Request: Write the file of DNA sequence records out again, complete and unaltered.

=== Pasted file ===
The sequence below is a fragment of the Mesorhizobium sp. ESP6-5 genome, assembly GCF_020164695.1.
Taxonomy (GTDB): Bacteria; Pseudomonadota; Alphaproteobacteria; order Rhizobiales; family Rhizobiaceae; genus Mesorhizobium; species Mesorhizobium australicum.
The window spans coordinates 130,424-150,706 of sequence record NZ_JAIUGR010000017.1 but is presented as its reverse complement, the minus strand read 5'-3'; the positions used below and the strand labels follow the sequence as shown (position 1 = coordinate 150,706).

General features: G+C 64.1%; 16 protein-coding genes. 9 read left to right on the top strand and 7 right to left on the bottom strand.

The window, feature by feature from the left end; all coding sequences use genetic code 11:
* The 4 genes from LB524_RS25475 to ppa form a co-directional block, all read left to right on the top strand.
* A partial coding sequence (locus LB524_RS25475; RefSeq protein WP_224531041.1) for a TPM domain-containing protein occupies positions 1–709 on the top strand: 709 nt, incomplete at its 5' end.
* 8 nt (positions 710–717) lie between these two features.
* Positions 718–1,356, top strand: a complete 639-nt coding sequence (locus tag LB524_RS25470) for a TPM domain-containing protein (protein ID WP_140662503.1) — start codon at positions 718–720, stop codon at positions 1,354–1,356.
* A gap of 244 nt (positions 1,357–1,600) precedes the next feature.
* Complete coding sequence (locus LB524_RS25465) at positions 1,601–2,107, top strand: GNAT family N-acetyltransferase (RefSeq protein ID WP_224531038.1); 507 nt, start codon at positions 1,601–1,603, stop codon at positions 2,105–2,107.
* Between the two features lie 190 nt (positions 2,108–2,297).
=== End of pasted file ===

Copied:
The sequence below is a fragment of the Mesorhizobium sp. ESP6-5 genome, assembly GCF_020164695.1.
Taxonomy (GTDB): Bacteria; Pseudomonadota; Alphaproteobacteria; order Rhizobiales; family Rhizobiaceae; genus Mesorhizobium; species Mesorhizobium australicum.
The window spans coordinates 130,424-150,706 of sequence record NZ_JAIUGR010000017.1 but is presented as its reverse complement, the minus strand read 5'-3'; the positions used below and the strand labels follow the sequence as shown (position 1 = coordinate 150,706).

General features: G+C 64.1%; 16 protein-coding genes. 9 read left to right on the top strand and 7 right to left on the bottom strand.

The window, feature by feature from the left end; all coding sequences use genetic code 11:
* The 4 genes from LB524_RS25475 to ppa form a co-directional block, all read left to right on the top strand.
* A partial coding sequence (locus LB524_RS25475; RefSeq protein WP_224531041.1) for a TPM domain-containing protein occupies positions 1–709 on the top strand: 709 nt, incomplete at its 5' end.
* 8 nt (positions 710–717) lie between these two features.
* Positions 718–1,356, top strand: a complete 639-nt coding sequence (locus tag LB524_RS25470) for a TPM domain-containing protein (protein ID WP_140662503.1) — start codon at positions 718–720, stop codon at positions 1,354–1,356.
* A gap of 244 nt (positions 1,357–1,600) precedes the next feature.
* Complete coding sequence (locus LB524_RS25465) at positions 1,601–2,107, top strand: GNAT family N-acetyltransferase (RefSeq protein ID WP_224531038.1); 507 nt, start codon at positions 1,601–1,603, stop codon at positions 2,105–2,107.
* Between the two features lie 190 nt (positions 2,108–2,297).